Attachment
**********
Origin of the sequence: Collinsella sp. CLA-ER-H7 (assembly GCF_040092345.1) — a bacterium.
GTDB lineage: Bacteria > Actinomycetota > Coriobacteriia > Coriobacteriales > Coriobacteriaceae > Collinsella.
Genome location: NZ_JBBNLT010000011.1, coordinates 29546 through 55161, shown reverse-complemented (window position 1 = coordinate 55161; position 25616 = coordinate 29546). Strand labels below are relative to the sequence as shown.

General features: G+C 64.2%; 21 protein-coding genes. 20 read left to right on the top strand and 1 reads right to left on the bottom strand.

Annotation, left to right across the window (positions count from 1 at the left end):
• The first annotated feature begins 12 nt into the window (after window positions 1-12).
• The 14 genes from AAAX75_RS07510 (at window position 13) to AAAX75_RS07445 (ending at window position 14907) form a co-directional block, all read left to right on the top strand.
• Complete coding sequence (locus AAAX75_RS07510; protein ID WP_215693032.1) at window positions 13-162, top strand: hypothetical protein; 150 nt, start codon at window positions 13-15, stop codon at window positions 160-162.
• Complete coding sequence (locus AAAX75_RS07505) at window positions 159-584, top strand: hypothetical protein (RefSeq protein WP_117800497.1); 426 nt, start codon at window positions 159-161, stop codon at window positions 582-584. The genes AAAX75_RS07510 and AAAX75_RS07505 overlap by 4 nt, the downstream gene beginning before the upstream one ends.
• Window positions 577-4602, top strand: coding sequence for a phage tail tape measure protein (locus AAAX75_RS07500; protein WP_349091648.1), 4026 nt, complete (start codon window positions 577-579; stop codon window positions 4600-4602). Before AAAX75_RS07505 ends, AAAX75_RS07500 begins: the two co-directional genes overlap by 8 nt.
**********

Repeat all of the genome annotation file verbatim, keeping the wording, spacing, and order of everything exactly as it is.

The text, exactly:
Origin of the sequence: Collinsella sp. CLA-ER-H7 (assembly GCF_040092345.1) — a bacterium.
GTDB lineage: Bacteria > Actinomycetota > Coriobacteriia > Coriobacteriales > Coriobacteriaceae > Collinsella.
Genome location: NZ_JBBNLT010000011.1, coordinates 29546 through 55161, shown reverse-complemented (window position 1 = coordinate 55161; position 25616 = coordinate 29546). Strand labels below are relative to the sequence as shown.

General features: G+C 64.2%; 21 protein-coding genes. 20 read left to right on the top strand and 1 reads right to left on the bottom strand.

Annotation, left to right across the window (positions count from 1 at the left end):
• The first annotated feature begins 12 nt into the window (after window positions 1-12).
• The 14 genes from AAAX75_RS07510 (at window position 13) to AAAX75_RS07445 (ending at window position 14907) form a co-directional block, all read left to right on the top strand.
• Complete coding sequence (locus AAAX75_RS07510; protein ID WP_215693032.1) at window positions 13-162, top strand: hypothetical protein; 150 nt, start codon at window positions 13-15, stop codon at window positions 160-162.
• Complete coding sequence (locus AAAX75_RS07505) at window positions 159-584, top strand: hypothetical protein (RefSeq protein WP_117800497.1); 426 nt, start codon at window positions 159-161, stop codon at window positions 582-584. The genes AAAX75_RS07510 and AAAX75_RS07505 overlap by 4 nt, the downstream gene beginning before the upstream one ends.
• Window positions 577-4602, top strand: coding sequence for a phage tail tape measure protein (locus AAAX75_RS07500; protein WP_349091648.1), 4026 nt, complete (start codon window positions 577-579; stop codon window positions 4600-4602). Before AAAX75_RS07505 ends, AAAX75_RS07500 begins: the two co-directional genes overlap by 8 nt.